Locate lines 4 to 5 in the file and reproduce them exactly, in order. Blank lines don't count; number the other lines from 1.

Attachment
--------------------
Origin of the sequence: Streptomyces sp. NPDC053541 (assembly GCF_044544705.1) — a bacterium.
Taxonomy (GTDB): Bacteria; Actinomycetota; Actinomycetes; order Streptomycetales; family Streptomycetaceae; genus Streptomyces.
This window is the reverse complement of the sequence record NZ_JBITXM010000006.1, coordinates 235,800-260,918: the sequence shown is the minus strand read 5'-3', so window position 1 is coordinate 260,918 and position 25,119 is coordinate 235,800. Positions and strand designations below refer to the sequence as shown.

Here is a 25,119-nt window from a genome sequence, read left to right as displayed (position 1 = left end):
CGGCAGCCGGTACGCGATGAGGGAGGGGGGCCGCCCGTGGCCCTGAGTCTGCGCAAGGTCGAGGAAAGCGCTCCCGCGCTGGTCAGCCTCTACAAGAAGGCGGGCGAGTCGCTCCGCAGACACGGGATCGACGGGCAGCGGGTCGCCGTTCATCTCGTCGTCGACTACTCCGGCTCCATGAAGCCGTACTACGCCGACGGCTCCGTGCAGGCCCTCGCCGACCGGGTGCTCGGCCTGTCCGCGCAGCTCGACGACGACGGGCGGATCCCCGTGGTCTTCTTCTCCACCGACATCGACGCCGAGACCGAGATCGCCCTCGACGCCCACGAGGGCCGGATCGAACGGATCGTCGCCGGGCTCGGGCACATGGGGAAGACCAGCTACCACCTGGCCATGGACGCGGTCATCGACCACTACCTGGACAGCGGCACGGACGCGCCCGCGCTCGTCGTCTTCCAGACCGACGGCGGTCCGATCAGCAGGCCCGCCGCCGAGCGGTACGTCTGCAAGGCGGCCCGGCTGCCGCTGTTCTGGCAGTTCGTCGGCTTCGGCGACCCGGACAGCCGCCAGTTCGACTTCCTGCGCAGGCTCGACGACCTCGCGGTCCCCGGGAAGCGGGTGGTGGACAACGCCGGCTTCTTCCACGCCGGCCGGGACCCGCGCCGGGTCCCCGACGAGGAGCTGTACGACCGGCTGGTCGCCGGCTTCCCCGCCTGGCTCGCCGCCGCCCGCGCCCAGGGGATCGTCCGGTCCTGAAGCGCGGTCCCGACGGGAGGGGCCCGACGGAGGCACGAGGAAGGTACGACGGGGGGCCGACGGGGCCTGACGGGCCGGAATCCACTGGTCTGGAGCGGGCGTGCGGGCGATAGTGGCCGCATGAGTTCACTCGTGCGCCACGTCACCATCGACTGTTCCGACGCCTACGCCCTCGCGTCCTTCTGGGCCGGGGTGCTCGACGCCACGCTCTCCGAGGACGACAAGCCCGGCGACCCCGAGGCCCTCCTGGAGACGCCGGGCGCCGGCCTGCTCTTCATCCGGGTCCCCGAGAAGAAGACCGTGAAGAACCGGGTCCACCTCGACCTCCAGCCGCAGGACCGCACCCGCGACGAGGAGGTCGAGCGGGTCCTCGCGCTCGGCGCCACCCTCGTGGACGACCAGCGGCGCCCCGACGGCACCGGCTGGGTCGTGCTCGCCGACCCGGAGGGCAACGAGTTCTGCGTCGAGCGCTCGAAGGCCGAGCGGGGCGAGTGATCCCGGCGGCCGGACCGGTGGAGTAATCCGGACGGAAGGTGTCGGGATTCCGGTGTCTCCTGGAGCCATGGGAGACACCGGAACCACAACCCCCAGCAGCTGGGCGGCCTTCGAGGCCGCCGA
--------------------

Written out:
Here is a 25,119-nt window from a genome sequence, read left to right as displayed (position 1 = left end):
CGGCAGCCGGTACGCGATGAGGGAGGGGGGCCGCCCGTGGCCCTGAGTCTGCGCAAGGTCGAGGAAAGCGCTCCCGCGCTGGTCAGCCTCTACAAGAAGGCGGGCGAGTCGCTCCGCAGACACGGGATCGACGGGCAGCGGGTCGCCGTTCATCTCGTCGTCGACTACTCCGGCTCCATGAAGCCGTACTACGCCGACGGCTCCGTGCAGGCCCTCGCCGACCGGGTGCTCGGCCTGTCCGCGCAGCTCGACGACGACGGGCGGATCCCCGTGGTCTTCTTCTCCACCGACATCGACGCCGAGACCGAGATCGCCCTCGACGCCCACGAGGGCCGGATCGAACGGATCGTCGCCGGGCTCGGGCACATGGGGAAGACCAGCTACCACCTGGCCATGGACGCGGTCATCGACCACTACCTGGACAGCGGCACGGACGCGCCCGCGCTCGTCGTCTTCCAGACCGACGGCGGTCCGATCAGCAGGCCCGCCGCCGAGCGGTACGTCTGCAAGGCGGCCCGGCTGCCGCTGTTCTGGCAGTTCGTCGGCTTCGGCGACCCGGACAGCCGCCAGTTCGACTTCCTGCGCAGGCTCGACGACCTCGCGGTCCCCGGGAAGCGGGTGGTGGACAACGCCGGCTTCTTCCACGCCGGCCGGGACCCGCGCCGGGTCCCCGACGAGGAGCTGTACGACCGGCTGGTCGCCGGCTTCCCCGCCTGGCTCGCCGCCGCCCGCGCCCAGGGGATCGTCCGGTCCTGAAGCGCGGTCCCGACGGGAGGGGCCCGACGGAGGCACGAGGAAGGTACGACGGGGGGCCGACGGGGCCTGACGGGCCGGAATCCACTGGTCTGGAGCGGGCGTGCGGGCGATAGTGGCCGCATGAGTTCACTCGTGCGCCACGTCACCATCGACTGTTCCGACGCCTACGCCCTCGCGTCCTTCTGGGCCGGGGTGCTCGACGCCACGCTCTCCGAGGACGACAAGCCCGGCGACCCCGAGGCCCTCCTGGAGACGCCGGGCGCCGGCCTGCTCTTCATCCGGGTCCCCGAGAAGAAGACCGTGAAGAACCGGGTCCACCTCGACCTCCAGCCGCAGGACCGCACCCGCGACGAGGAGGTCGAGCGGGTCCTCGCGCTCGGCGCCACCCTCGTGGACGACCAGCGGCGCCCCGACGGCACCGGCTGGGTCGTGCTCGCCGACCCGGAGGGCAACGAGTTCTGCGTCGAGCGCTCGAAGGCCGAGCGGGGCGAGTGATCCCGGCGGCCGGACCGGTGGAGTAATCCGGACGGAAGGTGTCGGGATTCCGGTGTCTCCTGGAGCCATGGGAGACACCGGAACCACAACCCCCAGCAGCTGGGCGGCCTTCGAGGCCGCCGA